The Build Back Better Act’s Misguided Health Safety Net Cuts

Paragon Health Institute report highlights unfair cuts to hospitals serving low-income and uninsured people in conservative states

A new report from Paragon Health Institute examines how the Build Back Better (BBB) Act would harm states that have been more fiscally prudent as well as harm low-income individuals in those states.

Far more federal funding already supports low-income individuals’ health care services in wealthy states than poorer ones, and BBB’s proposed cuts to the Medicaid disproportionate share hospital (DSH) payments only in states that have not adopted Medicaid expansion would worsen these inequities. DSH is intended to reimburse hospitals for uncompensated care provided to low-income and uninsured patients.

The report—authored by Paragon’s president, Brian C. Blase, PhD—details how the formula created by Congress in 1992 to calculate DSH state-funding levels has continued to favor states that had previously used “gimmicky financing schemes to maximize DHS payments, thereby disadvantaging states that had not employed such schemes.”

Blase formerly served as special assistant to the president for economic policy at the White House’s National Economic Council.

According to Blase, “states that expanded Medicaid under the Affordable Care Act have been much more likely to benefit from DSH’s perverse funding structure.” For example, “in 2021, DSH funds cover 48 percent of the uncompensated care provided by hospitals in Medicaid expansion states compared to just 17 percent in non-expansion states.”

The House-passed BBB Act targets DSH funding cuts to states that have not expanded Medicaid with a 12.5 percent funding reduction. States that expanded Medicaid and generally receive larger allotments of DSH funding than non-expansion states would face no reductions in funding, thereby increasing the inequity of federal support for safety net providers.

“Federal financing of Medicaid needs significant reform,” writes Blase. “Fundamental and meaningful Medicaid financing reform would realign states’ incentives, away from using Medicaid to maximize federal payments and instead toward obtaining the best outcomes and value for program recipients and taxpayers supporting the program….”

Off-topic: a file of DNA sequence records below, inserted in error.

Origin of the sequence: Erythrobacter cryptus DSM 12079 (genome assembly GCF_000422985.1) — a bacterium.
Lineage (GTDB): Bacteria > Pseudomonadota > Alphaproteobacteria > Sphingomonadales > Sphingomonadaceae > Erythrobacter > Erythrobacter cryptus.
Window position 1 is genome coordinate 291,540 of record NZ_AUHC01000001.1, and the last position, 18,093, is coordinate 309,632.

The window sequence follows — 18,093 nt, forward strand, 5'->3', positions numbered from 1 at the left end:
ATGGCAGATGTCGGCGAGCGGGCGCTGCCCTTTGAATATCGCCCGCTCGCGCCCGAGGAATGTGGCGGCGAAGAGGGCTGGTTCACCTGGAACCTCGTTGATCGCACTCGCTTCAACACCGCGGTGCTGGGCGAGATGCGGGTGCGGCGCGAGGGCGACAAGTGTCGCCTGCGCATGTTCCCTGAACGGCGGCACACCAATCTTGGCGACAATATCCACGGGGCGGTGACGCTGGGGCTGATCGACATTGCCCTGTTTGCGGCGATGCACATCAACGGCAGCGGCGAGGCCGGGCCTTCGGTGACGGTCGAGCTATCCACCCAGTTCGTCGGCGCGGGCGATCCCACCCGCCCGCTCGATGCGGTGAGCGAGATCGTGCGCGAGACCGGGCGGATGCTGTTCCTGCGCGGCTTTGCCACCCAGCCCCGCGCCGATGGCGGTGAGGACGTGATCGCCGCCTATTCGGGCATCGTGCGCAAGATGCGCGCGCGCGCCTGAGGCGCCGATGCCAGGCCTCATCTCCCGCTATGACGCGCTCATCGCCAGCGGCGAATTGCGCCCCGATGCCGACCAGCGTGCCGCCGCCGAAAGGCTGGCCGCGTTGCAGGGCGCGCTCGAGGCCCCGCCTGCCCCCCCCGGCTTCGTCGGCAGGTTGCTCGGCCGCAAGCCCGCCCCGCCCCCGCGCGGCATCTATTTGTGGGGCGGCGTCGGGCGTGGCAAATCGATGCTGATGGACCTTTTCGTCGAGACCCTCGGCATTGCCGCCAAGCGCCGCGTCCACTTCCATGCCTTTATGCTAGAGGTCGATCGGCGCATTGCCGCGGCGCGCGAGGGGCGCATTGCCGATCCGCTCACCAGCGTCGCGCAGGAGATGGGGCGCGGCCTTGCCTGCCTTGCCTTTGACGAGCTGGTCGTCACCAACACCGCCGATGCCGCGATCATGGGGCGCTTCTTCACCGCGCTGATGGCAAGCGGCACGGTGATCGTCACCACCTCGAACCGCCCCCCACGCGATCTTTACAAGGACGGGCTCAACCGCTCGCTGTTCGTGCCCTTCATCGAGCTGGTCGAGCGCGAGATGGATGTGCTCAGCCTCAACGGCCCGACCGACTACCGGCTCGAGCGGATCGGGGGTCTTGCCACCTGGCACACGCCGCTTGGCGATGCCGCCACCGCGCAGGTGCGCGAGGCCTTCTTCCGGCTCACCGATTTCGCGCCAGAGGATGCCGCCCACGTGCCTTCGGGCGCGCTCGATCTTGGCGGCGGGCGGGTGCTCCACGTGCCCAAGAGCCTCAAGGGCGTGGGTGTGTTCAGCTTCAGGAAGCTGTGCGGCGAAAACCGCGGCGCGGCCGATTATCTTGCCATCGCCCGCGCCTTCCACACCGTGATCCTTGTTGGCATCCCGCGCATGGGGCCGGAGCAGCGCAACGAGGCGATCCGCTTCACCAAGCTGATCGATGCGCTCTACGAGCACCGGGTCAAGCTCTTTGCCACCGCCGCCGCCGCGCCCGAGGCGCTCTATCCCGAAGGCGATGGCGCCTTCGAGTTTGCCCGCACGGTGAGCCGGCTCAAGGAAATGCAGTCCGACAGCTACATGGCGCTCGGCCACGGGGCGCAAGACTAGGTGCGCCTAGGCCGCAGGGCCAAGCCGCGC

According to Blase, DSH funding should be allocated to states “based on the amount of uncompensated care provided by hospitals in those states.” He recommends tightening federal rules to “ensure that states distribute the funds to the hospitals with the most need—hospitals that treat the greatest number of uninsured and low-income patients—instead of hospitals with the most political clout.”

The full Paragon Health Institute report, Punishing Conservative States: Payment Cuts to Hospitals Where Federal Spending is Already Low, can be found here.

###

Background

Brian C. Blase, PhD, is the President of Paragon Health Institute and directs Paragon’s Private Health Reform Initiative. He is also a senior research fellow at the Galen Institute and a visiting fellow at the Foundation of Government Accountability. In addition, he is CEO of Blase Policy Strategies. From 2017 through 2019, he was a special assistant to the president for economic policy at the White House’s National Economic Council. He has a PhD in economics from George Mason University and publishes regularly in outlets such as The Wall Street Journal, New York Post, The Hill, Health Affairs, and Forbes. He lives in northern Florida with his wife and five children.

Paragon Health Institute is a health policy research institute that aims to improve health care and lower prices by empowering patients, expanding competition in the market, and increasing innovation.

© Paragon Health Institute 2022. All Rights Reserved.

Paragon Health Institute (PHI) is a non-partisan, not-for-profit policy research institute. Any views, beliefs, or opinions expressed by PHI’s Public Advisors are those of its Advisors and do not necessarily reflect the official policies or positions of PHI or its employees. Any views, beliefs, or opinions expressed by PHI or its employees belong solely to PHI and do not necessarily reflect those of PHI’s Public Advisors.